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    1. I know what you mean about the turns being counter intuitive! I do agree about the animals. Around here, we usually get pigeons, muntjacs, hedgehogs, and badgers on the sides of the road. Fortunately, nothing too large. It’s like that in Texas though. You have to choose between your car and the deer, who can cause major damage. Thanks, Anji!

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      1. Anji says:

        Oh yes, and as we live in Yorkshire, there’s the added hazard of dry stone walls in many of the rural areas. If they’re not maintained properly they can tumble down and end up on the road.

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  6. Carole in Canada says:

    Oh you are so brave! I remember in 2008 when my husband and I decided to do our (my) dream trip to Scotland. We rented a car for the first 10 days and I am so glad we did that first. The rental guy actually drove us to where we had to get on the highway. The highway part was fine, but once we got off, the roads were soooo narrow and having a big lorry coming at you was rather intimidating. It took me the first 5 days to relax when we were driving around visiting the abbeys and castles. The roundabouts were not really a problem once you got the hang of them and you went around twice until you found your exit. The first time we went through one though, I made sure to hold up the map I was looking at so they knew we were tourists and wouldn’t get overly upset with us! The driving on the Isle of Skye was amazing not just for the scenery but having to pull off to the passing area (not sure if that is the correct term) and then to make sure a sheep didn’t decide to cross the road in front of you! As for the rest of our trip, we spent it on a barge cruise on the Caledonian Canal where I could really unwind and relax!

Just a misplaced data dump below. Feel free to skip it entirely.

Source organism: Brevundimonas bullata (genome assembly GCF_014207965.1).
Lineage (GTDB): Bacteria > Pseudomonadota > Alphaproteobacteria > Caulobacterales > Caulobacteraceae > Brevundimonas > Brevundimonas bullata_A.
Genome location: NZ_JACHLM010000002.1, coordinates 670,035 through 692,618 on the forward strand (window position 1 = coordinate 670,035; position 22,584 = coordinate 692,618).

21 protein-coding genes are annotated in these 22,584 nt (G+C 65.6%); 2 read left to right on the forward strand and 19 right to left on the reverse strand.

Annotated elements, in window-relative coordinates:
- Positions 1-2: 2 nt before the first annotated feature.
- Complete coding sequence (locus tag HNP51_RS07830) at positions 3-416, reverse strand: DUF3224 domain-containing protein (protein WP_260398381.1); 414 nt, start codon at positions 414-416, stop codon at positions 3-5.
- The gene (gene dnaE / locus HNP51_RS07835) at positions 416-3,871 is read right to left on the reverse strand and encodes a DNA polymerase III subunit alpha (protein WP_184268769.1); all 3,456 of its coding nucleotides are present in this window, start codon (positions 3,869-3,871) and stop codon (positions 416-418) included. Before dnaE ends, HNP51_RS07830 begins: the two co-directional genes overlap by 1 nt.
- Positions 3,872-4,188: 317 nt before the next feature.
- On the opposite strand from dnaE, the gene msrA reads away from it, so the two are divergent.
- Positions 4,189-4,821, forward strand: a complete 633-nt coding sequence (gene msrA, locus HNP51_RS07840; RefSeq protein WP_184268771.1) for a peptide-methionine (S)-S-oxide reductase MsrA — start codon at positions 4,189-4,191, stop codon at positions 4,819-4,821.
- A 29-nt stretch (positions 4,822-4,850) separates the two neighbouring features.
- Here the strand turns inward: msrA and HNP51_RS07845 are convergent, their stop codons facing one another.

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    1. Sounds like a great trip! You’re right though, once you adjust, it’s usually not so bad. Thanks, Carole!

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  7. You brought back memories of driving in Europe. I loved you explanations of reasoning behind the rules of the road.